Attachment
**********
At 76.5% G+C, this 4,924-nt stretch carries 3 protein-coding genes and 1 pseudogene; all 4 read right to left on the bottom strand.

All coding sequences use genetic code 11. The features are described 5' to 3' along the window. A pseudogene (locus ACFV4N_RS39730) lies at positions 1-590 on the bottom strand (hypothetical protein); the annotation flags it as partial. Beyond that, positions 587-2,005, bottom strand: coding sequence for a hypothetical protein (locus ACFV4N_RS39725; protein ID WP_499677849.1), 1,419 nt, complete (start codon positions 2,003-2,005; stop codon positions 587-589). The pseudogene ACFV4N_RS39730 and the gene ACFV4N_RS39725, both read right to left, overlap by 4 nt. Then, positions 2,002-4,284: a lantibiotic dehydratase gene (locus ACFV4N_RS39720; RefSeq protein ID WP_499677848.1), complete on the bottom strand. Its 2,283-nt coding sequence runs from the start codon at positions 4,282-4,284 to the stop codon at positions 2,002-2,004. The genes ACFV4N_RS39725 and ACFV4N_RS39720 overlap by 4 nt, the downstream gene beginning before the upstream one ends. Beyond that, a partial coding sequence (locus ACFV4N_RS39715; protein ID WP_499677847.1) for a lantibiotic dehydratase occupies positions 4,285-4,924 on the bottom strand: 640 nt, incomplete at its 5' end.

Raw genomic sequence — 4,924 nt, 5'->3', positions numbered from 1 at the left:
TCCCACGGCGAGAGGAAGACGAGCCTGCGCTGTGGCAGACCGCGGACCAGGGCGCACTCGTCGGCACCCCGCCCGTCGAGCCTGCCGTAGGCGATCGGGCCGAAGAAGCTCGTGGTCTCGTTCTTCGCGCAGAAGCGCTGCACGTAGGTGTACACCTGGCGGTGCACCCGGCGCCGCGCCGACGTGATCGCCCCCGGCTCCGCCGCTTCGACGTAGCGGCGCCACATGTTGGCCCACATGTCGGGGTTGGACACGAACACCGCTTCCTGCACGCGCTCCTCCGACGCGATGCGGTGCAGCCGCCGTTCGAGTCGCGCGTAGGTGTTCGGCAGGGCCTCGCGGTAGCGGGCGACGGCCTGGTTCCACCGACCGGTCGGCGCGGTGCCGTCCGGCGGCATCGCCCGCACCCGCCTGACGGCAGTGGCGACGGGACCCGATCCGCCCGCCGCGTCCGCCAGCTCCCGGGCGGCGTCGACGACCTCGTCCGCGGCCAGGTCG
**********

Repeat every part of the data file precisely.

At 76.5% G+C, this 4,924-nt stretch carries 3 protein-coding genes and 1 pseudogene; all 4 read right to left on the bottom strand.

All coding sequences use genetic code 11. The features are described 5' to 3' along the window. A pseudogene (locus ACFV4N_RS39730) lies at positions 1-590 on the bottom strand (hypothetical protein); the annotation flags it as partial. Beyond that, positions 587-2,005, bottom strand: coding sequence for a hypothetical protein (locus ACFV4N_RS39725; protein ID WP_499677849.1), 1,419 nt, complete (start codon positions 2,003-2,005; stop codon positions 587-589). The pseudogene ACFV4N_RS39730 and the gene ACFV4N_RS39725, both read right to left, overlap by 4 nt. Then, positions 2,002-4,284: a lantibiotic dehydratase gene (locus ACFV4N_RS39720; RefSeq protein ID WP_499677848.1), complete on the bottom strand. Its 2,283-nt coding sequence runs from the start codon at positions 4,282-4,284 to the stop codon at positions 2,002-2,004. The genes ACFV4N_RS39725 and ACFV4N_RS39720 overlap by 4 nt, the downstream gene beginning before the upstream one ends. Beyond that, a partial coding sequence (locus ACFV4N_RS39715; protein ID WP_499677847.1) for a lantibiotic dehydratase occupies positions 4,285-4,924 on the bottom strand: 640 nt, incomplete at its 5' end.

Raw genomic sequence — 4,924 nt, 5'->3', positions numbered from 1 at the left:
TCCCACGGCGAGAGGAAGACGAGCCTGCGCTGTGGCAGACCGCGGACCAGGGCGCACTCGTCGGCACCCCGCCCGTCGAGCCTGCCGTAGGCGATCGGGCCGAAGAAGCTCGTGGTCTCGTTCTTCGCGCAGAAGCGCTGCACGTAGGTGTACACCTGGCGGTGCACCCGGCGCCGCGCCGACGTGATCGCCCCCGGCTCCGCCGCTTCGACGTAGCGGCGCCACATGTTGGCCCACATGTCGGGGTTGGACACGAACACCGCTTCCTGCACGCGCTCCTCCGACGCGATGCGGTGCAGCCGCCGTTCGAGTCGCGCGTAGGTGTTCGGCAGGGCCTCGCGGTAGCGGGCGACGGCCTGGTTCCACCGACCGGTCGGCGCGGTGCCGTCCGGCGGCATCGCCCGCACCCGCCTGACGGCAGTGGCGACGGGACCCGATCCGCCCGCCGCGTCCGCCAGCTCCCGGGCGGCGTCGACGACCTCGTCCGCGGCCAGGTCG